A 4-year-old boy asked me once, "Are you a boy, or are you a girl?"
I responded, "That's a good question," buying myself a few moments to think about how to answer. I didn't look very much like a woman at the time, and I didn't exactly look like a man either. It was an awkward time in my transition, when questions like this one were just beginning to become an expected part of my day, although seldom as innocent and honest as was the question on this day. After a few seconds, I stopped and turned to the boy and asked, "What do you think?"
He stopped and looked at me and said, "I think you are a girl because you have a purse and you are wearing a necklace."
I said, "That's a good answer." And from that moment on, I was a girl in this young man's mind. The question had been asked and answered. That was that. No need to spend any more time trying to figure out what it all meant, or if it was right or wrong. It just was.
It was during this same time in my transition that I went with some friends to a local restaurant for lunch. As I sat down at the table with my friends, I noticed some other patrons staring at me. Soon after, they caught the attention of their server and were quickly shuffled off to another table, where they wouldn't have to look at me.
Those were the days, my friend. Every moment of every day contained the possibility that anything could happen. Anything good, and anything bad. "You are so courageous to be who you are," some people would say to me. I would respond as politely as I knew how, but I would be thinking how courageous it would be to go back to not being who I am.
Those were frightening times, but at least they contained the possibility that something good could happen. Before, that possibility didn't exist. All that existed was the certainty that each and every day would contain thoughts of suicide. The certainty that eventually I would die, and that would be the day the pain stopped. Going back to that life would have been truly courageous, indeed.
It was during this time in my transition that I was able to start my day in front of the makeup mirror. To choose the day's clothing by how it matched my soul and told the truth, rather than by how it reminded me of the daily lie of pretending to be a man.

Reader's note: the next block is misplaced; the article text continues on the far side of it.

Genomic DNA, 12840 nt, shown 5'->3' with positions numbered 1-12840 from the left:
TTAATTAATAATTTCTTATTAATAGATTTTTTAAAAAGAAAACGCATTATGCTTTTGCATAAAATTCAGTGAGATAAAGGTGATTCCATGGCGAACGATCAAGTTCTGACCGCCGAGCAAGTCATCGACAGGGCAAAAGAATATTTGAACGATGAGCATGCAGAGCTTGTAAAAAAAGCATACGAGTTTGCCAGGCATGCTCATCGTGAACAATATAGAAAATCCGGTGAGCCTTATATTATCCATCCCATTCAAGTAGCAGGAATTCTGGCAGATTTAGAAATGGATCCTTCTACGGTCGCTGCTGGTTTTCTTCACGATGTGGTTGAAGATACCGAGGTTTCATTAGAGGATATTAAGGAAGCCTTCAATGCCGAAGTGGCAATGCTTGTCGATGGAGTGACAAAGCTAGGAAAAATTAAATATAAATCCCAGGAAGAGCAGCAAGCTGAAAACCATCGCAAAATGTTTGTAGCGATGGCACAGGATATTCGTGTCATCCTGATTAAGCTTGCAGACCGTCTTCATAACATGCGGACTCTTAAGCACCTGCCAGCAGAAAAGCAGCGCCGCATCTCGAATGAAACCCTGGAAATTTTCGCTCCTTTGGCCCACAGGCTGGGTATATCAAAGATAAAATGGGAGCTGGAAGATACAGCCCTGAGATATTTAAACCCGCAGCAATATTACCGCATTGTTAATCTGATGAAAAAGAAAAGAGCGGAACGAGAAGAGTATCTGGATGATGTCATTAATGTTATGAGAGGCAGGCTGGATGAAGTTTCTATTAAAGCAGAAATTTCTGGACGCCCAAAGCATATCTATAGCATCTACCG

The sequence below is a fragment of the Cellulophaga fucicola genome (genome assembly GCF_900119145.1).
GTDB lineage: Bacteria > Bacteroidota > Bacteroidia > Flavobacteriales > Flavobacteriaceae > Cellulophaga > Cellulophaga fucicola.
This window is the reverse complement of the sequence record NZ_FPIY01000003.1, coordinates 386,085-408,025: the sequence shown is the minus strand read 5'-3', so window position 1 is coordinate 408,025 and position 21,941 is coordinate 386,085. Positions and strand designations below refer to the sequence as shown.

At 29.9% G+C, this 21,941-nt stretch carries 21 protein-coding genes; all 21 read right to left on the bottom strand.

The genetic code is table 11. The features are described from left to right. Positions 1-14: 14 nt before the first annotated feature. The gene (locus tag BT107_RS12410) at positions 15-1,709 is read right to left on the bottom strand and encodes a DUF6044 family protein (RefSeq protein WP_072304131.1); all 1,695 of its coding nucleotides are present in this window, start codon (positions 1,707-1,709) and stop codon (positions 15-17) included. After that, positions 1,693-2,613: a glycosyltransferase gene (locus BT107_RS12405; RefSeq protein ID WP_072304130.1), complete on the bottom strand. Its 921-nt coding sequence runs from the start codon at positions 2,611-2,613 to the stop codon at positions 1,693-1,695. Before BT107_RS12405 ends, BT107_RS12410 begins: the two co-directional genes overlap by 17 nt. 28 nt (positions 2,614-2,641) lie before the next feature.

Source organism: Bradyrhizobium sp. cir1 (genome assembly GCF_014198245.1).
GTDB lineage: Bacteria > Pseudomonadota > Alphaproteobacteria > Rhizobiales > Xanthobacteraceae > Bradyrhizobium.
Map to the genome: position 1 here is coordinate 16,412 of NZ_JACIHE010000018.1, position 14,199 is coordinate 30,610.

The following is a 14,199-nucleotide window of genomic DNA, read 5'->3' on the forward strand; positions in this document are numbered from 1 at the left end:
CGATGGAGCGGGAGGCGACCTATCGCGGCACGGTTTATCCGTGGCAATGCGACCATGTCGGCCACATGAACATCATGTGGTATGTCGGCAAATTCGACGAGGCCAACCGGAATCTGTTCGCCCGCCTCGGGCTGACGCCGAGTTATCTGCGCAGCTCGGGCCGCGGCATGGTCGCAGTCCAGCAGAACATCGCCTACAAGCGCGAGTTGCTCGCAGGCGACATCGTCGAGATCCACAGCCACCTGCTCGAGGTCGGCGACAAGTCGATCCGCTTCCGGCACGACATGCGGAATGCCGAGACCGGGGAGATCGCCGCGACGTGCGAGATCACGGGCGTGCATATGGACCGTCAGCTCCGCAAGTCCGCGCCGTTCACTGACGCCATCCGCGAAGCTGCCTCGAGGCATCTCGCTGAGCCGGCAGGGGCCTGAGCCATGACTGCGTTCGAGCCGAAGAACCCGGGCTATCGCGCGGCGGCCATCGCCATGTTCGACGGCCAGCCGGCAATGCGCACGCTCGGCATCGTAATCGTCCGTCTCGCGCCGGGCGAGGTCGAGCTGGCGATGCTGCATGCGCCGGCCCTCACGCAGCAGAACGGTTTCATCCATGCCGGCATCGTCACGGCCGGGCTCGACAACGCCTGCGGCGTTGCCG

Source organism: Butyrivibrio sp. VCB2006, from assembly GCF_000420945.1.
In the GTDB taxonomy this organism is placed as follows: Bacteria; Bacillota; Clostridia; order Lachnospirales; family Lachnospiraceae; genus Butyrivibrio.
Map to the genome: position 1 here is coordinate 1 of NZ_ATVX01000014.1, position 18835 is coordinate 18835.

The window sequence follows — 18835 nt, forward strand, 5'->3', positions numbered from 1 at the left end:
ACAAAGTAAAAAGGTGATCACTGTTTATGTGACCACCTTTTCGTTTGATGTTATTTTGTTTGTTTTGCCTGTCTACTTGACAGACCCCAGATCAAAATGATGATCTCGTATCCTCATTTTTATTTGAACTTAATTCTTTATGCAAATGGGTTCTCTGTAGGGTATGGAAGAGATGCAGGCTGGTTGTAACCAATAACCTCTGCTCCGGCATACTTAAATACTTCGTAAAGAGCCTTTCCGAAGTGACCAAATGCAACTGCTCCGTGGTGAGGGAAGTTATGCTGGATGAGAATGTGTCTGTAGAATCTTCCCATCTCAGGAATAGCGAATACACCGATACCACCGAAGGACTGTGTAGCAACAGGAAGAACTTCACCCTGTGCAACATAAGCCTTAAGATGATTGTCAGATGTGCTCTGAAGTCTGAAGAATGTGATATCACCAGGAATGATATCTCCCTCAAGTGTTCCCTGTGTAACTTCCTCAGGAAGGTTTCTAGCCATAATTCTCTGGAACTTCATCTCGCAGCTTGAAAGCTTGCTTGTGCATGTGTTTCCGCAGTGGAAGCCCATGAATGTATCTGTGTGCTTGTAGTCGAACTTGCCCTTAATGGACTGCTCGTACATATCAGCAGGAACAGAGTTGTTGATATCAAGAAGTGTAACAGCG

It was a time when I walked out the door of my home in sweet, perfect honesty. A time when my closet became a place for clothing -- which was a good thing, because I was about to need the space.
It was a time of hope. Living in a time of hope is far less courageous than living in a time of no hope. It was a time when dreams began to become dares, and dares began to become life. It was a time when I would begin to surround myself with people who didn't need to ask if I was a boy or girl. They knew.
I began to discover myself within the framework of who I was. To discover my woman self within a newly discovered freedom to be my woman self. And watch her come to life. And see me come to life with her. As her.
Little did I know of the amazing journey that could only begin when I asked myself the same question that was asked by the 4-year-old boy. Am I a boy, or am I a girl? Little did I know that there would still be otherwise knowledgeable adults, seven years later, still asking the same question.
I haven't found it necessary to ask myself the same question in a really long time. I still have a purse and wear a necklace. It is both far more complicated than that, and just as simple as that. Because who I am is who I say I am.
And from that moment on, I was a girl in this young man's mind. The question had been asked and answered. That was that. No need to spend any more time trying to figure out what it all meant, or if it was right or wrong. It just was.
Need help? In the U.S., call 1-800-273-8255 for the National Suicide Prevention Lifeline.